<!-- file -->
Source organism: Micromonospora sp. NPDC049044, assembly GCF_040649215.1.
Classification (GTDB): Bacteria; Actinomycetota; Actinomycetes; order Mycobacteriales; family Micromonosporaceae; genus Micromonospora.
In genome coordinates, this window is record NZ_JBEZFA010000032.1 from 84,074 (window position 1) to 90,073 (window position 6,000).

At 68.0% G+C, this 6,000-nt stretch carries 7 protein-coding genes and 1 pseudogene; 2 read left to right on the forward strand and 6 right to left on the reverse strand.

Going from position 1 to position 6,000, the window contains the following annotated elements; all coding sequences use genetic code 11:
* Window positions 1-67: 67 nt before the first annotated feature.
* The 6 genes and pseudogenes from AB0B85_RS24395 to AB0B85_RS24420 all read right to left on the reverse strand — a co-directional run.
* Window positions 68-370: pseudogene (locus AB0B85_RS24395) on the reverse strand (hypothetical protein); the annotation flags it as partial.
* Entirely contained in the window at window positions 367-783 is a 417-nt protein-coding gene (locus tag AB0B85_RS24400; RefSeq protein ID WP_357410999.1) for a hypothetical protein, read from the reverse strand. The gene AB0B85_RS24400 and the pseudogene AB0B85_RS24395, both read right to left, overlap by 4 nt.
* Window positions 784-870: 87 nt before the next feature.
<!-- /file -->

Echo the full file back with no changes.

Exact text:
Source organism: Micromonospora sp. NPDC049044, assembly GCF_040649215.1.
Classification (GTDB): Bacteria; Actinomycetota; Actinomycetes; order Mycobacteriales; family Micromonosporaceae; genus Micromonospora.
In genome coordinates, this window is record NZ_JBEZFA010000032.1 from 84,074 (window position 1) to 90,073 (window position 6,000).

At 68.0% G+C, this 6,000-nt stretch carries 7 protein-coding genes and 1 pseudogene; 2 read left to right on the forward strand and 6 right to left on the reverse strand.

Going from position 1 to position 6,000, the window contains the following annotated elements; all coding sequences use genetic code 11:
* Window positions 1-67: 67 nt before the first annotated feature.
* The 6 genes and pseudogenes from AB0B85_RS24395 to AB0B85_RS24420 all read right to left on the reverse strand — a co-directional run.
* Window positions 68-370: pseudogene (locus AB0B85_RS24395) on the reverse strand (hypothetical protein); the annotation flags it as partial.
* Entirely contained in the window at window positions 367-783 is a 417-nt protein-coding gene (locus tag AB0B85_RS24400; RefSeq protein ID WP_357410999.1) for a hypothetical protein, read from the reverse strand. The gene AB0B85_RS24400 and the pseudogene AB0B85_RS24395, both read right to left, overlap by 4 nt.
* Window positions 784-870: 87 nt before the next feature.